In order to investigate whether the rostrocaudal axis of somites is determined before the determination of cell differentiation of the somite cells, the most caudal three somites on the right side of 2 ·5-day-old chick embryos (21- to 27-somite stages) were replaced with those from the left side of quail embryos at about the same stages (20- to 24-somite stages), with inversion of the rostrocaudal axis (Fig. 1A). Two days after the operation, the 4 ·5-day-old chimeric embryos were fixed with 3 ·5 % formalin and then stained with zinc iodide/osmium tetroxide (2 cases). Frontal sections of the chimeric embryos showed the localization of the rudiments of the DRG relative to the sclerotomes (Fig. 4). The DRG were formed between the neural tube and the rostral halves of the sclerotomes in a normal embryo (see Fig. 4A, left half) or in control chimeric embryos that received a graft with normal orientation (2 cases) (data not shown). In the chimeric embryos with the quail somites inverted rostrocaudally, the rudiments of the DRG faced the caudal halves, or the original rostral halves, of the sclerotomes derived from the transplanted and rostrocaudally inverted quail somites, while they faced the rostral halves of the host sclerotomes (Fig. 4A). The conclusion is that the rostrocaudal axis of the somites has already been determined at their segmentation from the segmental plate. Together with the results described in the previous section, this result suggests that the determination of the rostrocaudal axis precedes the determination of cell differentiation.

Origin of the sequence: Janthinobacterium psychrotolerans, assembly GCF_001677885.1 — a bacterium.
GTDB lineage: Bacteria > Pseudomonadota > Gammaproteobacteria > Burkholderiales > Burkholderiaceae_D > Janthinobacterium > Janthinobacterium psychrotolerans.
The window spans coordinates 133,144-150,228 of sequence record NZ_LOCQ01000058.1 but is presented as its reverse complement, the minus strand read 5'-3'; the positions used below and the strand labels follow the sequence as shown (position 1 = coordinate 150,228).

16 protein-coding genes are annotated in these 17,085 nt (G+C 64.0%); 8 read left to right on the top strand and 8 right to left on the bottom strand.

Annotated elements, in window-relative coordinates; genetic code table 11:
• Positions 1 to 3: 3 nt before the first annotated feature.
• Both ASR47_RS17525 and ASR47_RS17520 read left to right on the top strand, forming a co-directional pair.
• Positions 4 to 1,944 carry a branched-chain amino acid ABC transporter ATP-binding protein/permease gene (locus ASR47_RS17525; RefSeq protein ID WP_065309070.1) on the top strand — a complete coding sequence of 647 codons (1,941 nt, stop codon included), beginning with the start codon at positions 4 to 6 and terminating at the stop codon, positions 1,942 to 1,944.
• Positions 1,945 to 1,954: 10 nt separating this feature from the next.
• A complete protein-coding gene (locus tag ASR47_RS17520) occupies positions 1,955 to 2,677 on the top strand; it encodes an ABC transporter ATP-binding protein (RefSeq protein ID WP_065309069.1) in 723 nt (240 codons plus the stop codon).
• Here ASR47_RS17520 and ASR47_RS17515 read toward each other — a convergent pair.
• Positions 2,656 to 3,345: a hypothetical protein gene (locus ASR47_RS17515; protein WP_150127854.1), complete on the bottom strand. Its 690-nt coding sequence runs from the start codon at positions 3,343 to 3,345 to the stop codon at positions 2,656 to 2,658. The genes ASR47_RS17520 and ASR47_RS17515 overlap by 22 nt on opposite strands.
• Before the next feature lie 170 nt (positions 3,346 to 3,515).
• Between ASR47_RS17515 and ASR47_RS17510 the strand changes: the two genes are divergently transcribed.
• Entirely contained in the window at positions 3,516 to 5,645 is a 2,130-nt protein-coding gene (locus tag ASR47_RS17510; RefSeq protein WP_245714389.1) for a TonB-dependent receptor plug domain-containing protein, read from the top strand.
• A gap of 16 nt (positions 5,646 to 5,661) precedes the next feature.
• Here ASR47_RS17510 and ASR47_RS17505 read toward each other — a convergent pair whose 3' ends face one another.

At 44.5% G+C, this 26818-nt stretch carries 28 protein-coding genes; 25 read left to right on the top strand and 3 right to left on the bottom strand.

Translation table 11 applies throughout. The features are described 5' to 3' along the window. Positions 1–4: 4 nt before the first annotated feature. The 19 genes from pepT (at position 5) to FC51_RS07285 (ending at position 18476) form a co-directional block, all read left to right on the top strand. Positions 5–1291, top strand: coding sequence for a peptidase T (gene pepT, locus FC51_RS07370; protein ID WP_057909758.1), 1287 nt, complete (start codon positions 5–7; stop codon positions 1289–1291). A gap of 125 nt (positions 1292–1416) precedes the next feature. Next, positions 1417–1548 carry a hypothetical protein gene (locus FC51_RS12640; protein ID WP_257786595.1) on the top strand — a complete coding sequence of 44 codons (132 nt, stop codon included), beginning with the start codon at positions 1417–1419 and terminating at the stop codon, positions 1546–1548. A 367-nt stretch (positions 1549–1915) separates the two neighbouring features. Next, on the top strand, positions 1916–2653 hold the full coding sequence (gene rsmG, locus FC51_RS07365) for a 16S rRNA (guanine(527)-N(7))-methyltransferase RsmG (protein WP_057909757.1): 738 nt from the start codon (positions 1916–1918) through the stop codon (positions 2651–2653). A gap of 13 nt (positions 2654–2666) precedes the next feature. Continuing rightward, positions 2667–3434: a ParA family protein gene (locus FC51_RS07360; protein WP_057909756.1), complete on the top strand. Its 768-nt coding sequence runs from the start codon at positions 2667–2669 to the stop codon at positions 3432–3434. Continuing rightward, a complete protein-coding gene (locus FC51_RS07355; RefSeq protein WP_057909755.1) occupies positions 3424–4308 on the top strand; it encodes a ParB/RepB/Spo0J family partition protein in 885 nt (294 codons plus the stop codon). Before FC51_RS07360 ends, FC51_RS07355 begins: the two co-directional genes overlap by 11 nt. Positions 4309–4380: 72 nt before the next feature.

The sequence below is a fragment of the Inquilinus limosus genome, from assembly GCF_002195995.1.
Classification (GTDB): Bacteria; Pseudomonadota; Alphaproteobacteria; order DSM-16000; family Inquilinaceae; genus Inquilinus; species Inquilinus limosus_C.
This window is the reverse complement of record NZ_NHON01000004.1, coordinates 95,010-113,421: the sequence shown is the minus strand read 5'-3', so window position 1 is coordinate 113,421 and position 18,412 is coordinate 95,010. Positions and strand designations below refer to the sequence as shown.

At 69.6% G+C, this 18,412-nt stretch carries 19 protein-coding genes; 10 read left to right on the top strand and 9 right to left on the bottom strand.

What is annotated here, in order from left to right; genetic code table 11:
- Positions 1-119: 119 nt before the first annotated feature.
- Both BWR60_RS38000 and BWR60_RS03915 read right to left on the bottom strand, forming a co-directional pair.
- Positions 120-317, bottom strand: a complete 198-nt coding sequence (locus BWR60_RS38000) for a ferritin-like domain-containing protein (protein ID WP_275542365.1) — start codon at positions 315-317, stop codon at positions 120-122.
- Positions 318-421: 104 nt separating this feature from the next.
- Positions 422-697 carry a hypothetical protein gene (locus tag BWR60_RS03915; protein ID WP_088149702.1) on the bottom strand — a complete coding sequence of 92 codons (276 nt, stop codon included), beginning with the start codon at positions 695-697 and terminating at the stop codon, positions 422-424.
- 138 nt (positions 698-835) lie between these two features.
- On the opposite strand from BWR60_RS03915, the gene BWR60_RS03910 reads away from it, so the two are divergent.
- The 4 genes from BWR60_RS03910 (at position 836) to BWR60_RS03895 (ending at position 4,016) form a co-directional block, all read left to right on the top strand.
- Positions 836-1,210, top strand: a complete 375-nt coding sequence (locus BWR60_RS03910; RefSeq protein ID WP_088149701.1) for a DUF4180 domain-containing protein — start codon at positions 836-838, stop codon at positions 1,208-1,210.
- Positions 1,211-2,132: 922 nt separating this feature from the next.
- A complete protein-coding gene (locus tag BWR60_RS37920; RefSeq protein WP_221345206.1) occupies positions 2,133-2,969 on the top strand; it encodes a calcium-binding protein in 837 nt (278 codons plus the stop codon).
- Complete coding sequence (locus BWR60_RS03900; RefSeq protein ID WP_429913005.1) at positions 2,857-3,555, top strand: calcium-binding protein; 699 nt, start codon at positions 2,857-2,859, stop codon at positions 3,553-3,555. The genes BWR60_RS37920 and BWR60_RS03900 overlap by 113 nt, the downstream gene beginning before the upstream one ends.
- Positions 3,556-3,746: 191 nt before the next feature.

Is the rostrocaudal axis of somites determined only in the region of prospective sclerotomes?